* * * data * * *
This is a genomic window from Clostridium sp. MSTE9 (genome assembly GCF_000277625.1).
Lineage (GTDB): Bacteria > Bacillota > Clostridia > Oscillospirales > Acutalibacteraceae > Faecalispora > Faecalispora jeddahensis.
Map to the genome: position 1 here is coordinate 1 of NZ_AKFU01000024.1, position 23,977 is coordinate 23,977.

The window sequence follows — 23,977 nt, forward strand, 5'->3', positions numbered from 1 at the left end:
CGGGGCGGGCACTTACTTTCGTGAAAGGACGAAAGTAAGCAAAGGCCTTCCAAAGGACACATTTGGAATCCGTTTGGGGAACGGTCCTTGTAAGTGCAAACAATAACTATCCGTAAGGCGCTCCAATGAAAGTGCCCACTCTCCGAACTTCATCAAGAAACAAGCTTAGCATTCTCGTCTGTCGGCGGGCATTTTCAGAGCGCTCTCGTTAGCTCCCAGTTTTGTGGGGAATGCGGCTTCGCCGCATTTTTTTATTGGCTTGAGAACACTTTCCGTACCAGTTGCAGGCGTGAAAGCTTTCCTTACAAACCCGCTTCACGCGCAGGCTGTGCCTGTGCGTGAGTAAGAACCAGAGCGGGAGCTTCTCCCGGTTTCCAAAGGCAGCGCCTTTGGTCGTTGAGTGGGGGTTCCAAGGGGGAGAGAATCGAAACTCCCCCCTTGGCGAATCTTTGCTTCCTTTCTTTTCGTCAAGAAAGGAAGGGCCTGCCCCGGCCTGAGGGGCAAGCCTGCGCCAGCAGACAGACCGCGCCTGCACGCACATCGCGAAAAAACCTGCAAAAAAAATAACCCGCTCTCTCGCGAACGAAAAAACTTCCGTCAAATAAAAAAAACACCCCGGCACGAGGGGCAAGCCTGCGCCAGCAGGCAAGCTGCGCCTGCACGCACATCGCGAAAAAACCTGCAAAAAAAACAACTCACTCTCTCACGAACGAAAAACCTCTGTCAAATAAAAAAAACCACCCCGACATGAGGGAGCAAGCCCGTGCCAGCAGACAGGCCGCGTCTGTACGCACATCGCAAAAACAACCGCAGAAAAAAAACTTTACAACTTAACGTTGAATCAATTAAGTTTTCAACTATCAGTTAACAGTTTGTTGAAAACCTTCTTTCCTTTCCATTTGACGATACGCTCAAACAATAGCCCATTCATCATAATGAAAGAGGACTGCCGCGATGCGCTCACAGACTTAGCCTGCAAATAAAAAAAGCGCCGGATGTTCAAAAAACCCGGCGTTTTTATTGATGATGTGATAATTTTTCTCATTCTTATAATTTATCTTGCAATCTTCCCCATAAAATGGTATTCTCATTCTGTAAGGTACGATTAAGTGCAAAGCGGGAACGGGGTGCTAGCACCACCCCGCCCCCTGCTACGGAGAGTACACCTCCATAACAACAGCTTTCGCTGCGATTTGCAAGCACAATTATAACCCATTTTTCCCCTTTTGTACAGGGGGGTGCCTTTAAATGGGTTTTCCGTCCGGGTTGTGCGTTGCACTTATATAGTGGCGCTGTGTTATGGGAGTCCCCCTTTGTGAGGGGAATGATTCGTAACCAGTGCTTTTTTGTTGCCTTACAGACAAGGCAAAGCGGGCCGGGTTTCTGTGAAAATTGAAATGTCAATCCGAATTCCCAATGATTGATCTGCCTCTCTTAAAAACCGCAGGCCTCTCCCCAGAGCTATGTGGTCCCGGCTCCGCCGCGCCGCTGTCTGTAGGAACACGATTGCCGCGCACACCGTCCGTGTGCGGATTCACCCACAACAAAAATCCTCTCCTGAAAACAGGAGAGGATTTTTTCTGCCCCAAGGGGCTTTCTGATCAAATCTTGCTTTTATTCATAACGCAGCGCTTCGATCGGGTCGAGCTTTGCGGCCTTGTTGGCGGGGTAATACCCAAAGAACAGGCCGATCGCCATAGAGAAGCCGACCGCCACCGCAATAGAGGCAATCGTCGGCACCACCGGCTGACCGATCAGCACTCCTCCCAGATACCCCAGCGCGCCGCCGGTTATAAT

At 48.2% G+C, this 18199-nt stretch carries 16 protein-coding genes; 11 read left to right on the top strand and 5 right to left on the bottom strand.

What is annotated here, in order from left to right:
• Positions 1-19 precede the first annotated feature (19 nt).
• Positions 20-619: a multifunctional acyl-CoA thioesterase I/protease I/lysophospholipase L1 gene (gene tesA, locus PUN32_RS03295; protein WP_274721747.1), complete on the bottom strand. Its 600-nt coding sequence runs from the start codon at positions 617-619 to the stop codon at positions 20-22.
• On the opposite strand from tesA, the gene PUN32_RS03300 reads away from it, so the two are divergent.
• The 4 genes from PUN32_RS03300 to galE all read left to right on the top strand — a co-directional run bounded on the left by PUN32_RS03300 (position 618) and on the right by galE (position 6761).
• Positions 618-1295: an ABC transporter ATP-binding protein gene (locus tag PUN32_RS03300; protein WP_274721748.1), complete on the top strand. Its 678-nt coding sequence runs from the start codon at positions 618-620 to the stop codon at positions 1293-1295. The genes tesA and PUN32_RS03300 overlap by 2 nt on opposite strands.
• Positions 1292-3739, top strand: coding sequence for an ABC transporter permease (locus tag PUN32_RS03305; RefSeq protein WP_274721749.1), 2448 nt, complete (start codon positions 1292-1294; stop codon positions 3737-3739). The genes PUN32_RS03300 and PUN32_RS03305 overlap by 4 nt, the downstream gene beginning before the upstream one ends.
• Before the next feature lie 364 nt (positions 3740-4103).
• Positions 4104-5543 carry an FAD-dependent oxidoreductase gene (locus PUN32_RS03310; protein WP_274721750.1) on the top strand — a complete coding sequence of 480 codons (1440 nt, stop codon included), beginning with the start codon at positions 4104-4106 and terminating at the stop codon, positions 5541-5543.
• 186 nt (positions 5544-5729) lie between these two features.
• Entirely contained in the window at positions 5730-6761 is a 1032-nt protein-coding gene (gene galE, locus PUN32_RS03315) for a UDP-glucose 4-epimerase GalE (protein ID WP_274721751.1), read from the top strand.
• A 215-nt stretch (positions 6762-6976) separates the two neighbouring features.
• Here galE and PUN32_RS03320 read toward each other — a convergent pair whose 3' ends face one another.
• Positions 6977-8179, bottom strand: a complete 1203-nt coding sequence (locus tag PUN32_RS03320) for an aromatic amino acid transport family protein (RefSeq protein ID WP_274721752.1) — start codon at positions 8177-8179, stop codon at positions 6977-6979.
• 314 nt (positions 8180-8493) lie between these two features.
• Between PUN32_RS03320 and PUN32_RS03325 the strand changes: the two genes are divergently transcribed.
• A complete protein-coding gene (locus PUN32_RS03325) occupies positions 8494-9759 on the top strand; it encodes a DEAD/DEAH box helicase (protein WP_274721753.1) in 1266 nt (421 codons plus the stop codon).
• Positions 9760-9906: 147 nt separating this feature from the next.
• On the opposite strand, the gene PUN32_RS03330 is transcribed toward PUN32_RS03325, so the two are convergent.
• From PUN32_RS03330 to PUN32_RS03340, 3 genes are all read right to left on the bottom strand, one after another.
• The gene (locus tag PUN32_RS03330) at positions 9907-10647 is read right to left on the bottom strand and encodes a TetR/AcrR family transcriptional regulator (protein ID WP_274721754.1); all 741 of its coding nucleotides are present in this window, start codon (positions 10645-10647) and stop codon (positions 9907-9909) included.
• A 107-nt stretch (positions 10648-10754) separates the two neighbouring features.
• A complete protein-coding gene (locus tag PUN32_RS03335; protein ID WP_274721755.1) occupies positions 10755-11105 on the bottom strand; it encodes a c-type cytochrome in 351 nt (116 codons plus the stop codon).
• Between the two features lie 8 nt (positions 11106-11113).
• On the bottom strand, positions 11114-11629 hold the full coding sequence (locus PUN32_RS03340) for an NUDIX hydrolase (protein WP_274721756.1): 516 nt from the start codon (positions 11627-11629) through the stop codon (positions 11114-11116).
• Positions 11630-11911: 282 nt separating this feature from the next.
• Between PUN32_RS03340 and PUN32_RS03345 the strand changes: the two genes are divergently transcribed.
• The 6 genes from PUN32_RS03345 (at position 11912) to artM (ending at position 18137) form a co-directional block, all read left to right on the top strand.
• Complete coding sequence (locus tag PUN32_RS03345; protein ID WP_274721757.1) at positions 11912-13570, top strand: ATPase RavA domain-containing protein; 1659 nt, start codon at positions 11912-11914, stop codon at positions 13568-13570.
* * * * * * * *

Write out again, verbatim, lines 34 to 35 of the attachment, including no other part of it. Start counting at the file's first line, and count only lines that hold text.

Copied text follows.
• The 6 genes from PUN32_RS03345 (at position 11912) to artM (ending at position 18137) form a co-directional block, all read left to right on the top strand.
• Complete coding sequence (locus tag PUN32_RS03345; protein ID WP_274721757.1) at positions 11912-13570, top strand: ATPase RavA domain-containing protein; 1659 nt, start codon at positions 11912-11914, stop codon at positions 13568-13570.